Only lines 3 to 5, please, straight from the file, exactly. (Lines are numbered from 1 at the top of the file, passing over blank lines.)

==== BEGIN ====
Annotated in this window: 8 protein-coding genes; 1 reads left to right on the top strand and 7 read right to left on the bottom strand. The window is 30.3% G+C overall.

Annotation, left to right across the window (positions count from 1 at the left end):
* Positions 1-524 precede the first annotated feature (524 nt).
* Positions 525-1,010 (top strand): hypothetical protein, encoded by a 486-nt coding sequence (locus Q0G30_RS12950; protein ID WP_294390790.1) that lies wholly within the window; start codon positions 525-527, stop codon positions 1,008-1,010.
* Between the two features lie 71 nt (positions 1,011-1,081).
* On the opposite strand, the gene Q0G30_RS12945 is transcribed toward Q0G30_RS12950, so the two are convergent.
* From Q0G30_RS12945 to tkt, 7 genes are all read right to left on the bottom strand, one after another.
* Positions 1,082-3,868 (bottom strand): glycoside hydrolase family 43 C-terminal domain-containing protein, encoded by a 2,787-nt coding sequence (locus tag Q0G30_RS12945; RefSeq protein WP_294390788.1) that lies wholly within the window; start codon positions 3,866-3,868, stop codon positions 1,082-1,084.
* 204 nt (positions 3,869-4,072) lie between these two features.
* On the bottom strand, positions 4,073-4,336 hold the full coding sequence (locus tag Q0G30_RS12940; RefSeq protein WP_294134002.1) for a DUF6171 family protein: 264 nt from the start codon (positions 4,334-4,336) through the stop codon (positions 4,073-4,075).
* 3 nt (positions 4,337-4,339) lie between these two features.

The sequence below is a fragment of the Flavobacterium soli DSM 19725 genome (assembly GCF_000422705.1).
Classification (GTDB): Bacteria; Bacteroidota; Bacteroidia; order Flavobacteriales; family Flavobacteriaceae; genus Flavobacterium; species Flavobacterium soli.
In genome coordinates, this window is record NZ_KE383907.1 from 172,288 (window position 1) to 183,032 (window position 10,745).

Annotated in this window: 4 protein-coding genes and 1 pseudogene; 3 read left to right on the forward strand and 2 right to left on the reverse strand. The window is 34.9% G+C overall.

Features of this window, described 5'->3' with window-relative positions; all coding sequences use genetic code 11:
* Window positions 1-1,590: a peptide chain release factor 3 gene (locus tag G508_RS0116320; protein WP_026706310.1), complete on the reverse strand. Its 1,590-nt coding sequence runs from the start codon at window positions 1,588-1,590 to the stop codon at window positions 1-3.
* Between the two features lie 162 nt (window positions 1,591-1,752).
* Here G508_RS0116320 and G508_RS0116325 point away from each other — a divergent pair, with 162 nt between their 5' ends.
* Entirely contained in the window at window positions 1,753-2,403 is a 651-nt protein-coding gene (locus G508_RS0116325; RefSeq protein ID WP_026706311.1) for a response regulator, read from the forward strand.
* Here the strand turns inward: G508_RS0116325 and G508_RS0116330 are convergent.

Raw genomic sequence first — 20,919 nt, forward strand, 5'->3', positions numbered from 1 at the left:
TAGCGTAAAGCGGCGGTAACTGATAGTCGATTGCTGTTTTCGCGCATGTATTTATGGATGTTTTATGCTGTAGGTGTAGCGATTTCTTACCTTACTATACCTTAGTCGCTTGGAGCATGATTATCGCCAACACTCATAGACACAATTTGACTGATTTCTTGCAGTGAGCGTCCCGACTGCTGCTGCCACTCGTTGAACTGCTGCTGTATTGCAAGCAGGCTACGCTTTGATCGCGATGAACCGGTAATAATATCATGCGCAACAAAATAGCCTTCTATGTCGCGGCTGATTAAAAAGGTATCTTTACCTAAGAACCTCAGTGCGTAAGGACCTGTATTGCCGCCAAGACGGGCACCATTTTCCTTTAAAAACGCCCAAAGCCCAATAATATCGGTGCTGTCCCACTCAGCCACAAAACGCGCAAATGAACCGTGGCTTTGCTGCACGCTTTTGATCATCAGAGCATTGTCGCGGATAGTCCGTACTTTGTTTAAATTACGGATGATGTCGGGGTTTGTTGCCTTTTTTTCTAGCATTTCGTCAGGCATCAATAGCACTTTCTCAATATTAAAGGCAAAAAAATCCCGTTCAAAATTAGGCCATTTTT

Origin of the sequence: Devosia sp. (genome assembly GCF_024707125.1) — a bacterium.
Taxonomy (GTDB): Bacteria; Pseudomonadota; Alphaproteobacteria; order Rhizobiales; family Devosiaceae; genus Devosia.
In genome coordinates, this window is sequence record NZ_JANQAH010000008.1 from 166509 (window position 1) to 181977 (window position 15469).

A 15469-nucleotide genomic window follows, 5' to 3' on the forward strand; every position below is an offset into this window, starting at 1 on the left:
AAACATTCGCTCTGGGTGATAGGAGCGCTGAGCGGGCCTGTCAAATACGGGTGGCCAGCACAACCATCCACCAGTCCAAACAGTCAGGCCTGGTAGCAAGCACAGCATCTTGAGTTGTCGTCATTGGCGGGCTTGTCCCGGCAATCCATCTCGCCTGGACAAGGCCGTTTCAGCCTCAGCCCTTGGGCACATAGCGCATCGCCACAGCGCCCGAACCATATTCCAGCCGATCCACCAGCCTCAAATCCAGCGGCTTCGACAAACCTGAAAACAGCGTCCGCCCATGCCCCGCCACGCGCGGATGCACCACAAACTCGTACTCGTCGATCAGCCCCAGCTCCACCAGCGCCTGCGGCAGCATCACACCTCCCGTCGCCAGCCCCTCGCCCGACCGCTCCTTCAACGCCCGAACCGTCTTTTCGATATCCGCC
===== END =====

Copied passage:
* Positions 1-524 precede the first annotated feature (524 nt).
* Positions 525-1,010 (top strand): hypothetical protein, encoded by a 486-nt coding sequence (locus Q0G30_RS12950; protein ID WP_294390790.1) that lies wholly within the window; start codon positions 525-527, stop codon positions 1,008-1,010.
* Between the two features lie 71 nt (positions 1,011-1,081).